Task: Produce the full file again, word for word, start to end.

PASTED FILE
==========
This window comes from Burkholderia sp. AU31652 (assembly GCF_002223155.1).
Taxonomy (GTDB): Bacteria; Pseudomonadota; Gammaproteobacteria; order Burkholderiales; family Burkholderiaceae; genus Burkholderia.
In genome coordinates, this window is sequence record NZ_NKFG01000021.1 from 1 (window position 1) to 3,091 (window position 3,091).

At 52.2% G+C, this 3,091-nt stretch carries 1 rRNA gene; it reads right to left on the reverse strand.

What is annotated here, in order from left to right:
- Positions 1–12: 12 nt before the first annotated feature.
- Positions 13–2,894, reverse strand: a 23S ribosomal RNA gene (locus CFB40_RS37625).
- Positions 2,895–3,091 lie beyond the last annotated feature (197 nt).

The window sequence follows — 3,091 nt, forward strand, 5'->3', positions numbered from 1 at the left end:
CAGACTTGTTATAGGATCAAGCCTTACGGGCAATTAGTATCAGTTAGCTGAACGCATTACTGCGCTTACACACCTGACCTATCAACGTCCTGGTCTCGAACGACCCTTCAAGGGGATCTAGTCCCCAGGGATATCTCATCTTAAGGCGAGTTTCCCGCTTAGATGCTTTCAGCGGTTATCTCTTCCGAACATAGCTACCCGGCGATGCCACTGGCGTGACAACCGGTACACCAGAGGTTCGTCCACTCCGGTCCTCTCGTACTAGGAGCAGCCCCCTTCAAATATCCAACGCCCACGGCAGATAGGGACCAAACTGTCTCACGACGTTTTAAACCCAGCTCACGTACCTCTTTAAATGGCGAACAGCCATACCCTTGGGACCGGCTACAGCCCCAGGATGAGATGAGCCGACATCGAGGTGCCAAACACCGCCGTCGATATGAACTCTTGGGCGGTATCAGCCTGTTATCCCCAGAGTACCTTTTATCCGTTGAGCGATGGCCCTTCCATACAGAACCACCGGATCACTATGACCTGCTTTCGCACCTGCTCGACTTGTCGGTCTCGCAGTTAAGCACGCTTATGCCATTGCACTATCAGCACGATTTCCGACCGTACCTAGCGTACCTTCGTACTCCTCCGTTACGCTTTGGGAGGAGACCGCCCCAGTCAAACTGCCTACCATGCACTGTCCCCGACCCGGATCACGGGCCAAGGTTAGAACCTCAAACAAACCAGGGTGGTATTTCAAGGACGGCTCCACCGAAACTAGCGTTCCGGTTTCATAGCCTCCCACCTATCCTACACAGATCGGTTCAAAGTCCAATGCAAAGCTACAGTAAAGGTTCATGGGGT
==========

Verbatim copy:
This window comes from Burkholderia sp. AU31652 (assembly GCF_002223155.1).
Taxonomy (GTDB): Bacteria; Pseudomonadota; Gammaproteobacteria; order Burkholderiales; family Burkholderiaceae; genus Burkholderia.
In genome coordinates, this window is sequence record NZ_NKFG01000021.1 from 1 (window position 1) to 3,091 (window position 3,091).

At 52.2% G+C, this 3,091-nt stretch carries 1 rRNA gene; it reads right to left on the reverse strand.

What is annotated here, in order from left to right:
- Positions 1–12: 12 nt before the first annotated feature.
- Positions 13–2,894, reverse strand: a 23S ribosomal RNA gene (locus CFB40_RS37625).
- Positions 2,895–3,091 lie beyond the last annotated feature (197 nt).

The window sequence follows — 3,091 nt, forward strand, 5'->3', positions numbered from 1 at the left end:
CAGACTTGTTATAGGATCAAGCCTTACGGGCAATTAGTATCAGTTAGCTGAACGCATTACTGCGCTTACACACCTGACCTATCAACGTCCTGGTCTCGAACGACCCTTCAAGGGGATCTAGTCCCCAGGGATATCTCATCTTAAGGCGAGTTTCCCGCTTAGATGCTTTCAGCGGTTATCTCTTCCGAACATAGCTACCCGGCGATGCCACTGGCGTGACAACCGGTACACCAGAGGTTCGTCCACTCCGGTCCTCTCGTACTAGGAGCAGCCCCCTTCAAATATCCAACGCCCACGGCAGATAGGGACCAAACTGTCTCACGACGTTTTAAACCCAGCTCACGTACCTCTTTAAATGGCGAACAGCCATACCCTTGGGACCGGCTACAGCCCCAGGATGAGATGAGCCGACATCGAGGTGCCAAACACCGCCGTCGATATGAACTCTTGGGCGGTATCAGCCTGTTATCCCCAGAGTACCTTTTATCCGTTGAGCGATGGCCCTTCCATACAGAACCACCGGATCACTATGACCTGCTTTCGCACCTGCTCGACTTGTCGGTCTCGCAGTTAAGCACGCTTATGCCATTGCACTATCAGCACGATTTCCGACCGTACCTAGCGTACCTTCGTACTCCTCCGTTACGCTTTGGGAGGAGACCGCCCCAGTCAAACTGCCTACCATGCACTGTCCCCGACCCGGATCACGGGCCAAGGTTAGAACCTCAAACAAACCAGGGTGGTATTTCAAGGACGGCTCCACCGAAACTAGCGTTCCGGTTTCATAGCCTCCCACCTATCCTACACAGATCGGTTCAAAGTCCAATGCAAAGCTACAGTAAAGGTTCATGGGGT